I just about passed the test.
(FYI chips are definitely a vegetable).
For my actual dinner, I made a chickpea salad with tomatoes, cucumbers and onions and totted up what I had eaten. I had smashed 9 of my 5 a day - a personal best! On reflection, it wasn't that hard and actually, it was pretty tasty.
Lesson learnt: I could easily do this once a week as a mini detox and it would vastly improve my diet.
Day 6: Meditate for 20 minutes
I am a functional meditator. I don’t even know if that is a real term but it means that I meditate for a reason - to change my mental state. For example, I might be feeling stressed, or anxious or perhaps I need a quick energy boost. I'm also a "wash n' go" meditator, I can't really do it for more than 10 minutes as I get bored quickly.
After a few minutes searching on Youtube I found a guided meditation which was meant to enhance positivity. I find that guided meditations are the most useful type of meditations as they talk you through what do and how to breathe, which helps you focus on the right things.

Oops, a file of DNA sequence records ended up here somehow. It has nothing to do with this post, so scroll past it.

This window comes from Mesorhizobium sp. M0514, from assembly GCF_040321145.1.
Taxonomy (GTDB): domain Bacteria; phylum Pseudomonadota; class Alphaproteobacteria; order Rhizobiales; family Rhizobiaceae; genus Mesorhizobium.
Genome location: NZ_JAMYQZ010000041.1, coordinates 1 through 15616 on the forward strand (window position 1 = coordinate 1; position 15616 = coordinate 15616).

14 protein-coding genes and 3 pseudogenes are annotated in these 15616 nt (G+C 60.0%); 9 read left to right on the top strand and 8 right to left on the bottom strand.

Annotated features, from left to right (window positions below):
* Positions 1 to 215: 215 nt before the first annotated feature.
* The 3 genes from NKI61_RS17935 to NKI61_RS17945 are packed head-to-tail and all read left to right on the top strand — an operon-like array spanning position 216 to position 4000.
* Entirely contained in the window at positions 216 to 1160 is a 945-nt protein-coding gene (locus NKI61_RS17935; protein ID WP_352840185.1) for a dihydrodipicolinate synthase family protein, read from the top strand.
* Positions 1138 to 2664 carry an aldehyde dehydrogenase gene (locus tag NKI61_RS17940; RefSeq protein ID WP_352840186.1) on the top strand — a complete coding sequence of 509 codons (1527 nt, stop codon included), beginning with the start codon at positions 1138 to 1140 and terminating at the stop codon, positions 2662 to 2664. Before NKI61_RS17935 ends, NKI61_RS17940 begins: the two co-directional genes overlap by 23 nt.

The meditation started well, I felt calm and relaxed but I wouldn’t say that it made feel any more positive.
Perhaps this is because I fell asleep partway through…
Lesson learnt: Need to work on building up my meditation muscle.
Day 7: Write about the highs and lows of your week
It makes me sad that I have forgotten so much of what has happened in my life because I don’t write it down. I keep a diary sporadically but it's something that I have to work on. Weirdly I think that social media helps as it gives you a reason to reflect on events when "this time last year" pops up or people like your posts from months ago. Otherwise when else and why else would you remember random meals or nights out during the course of your day?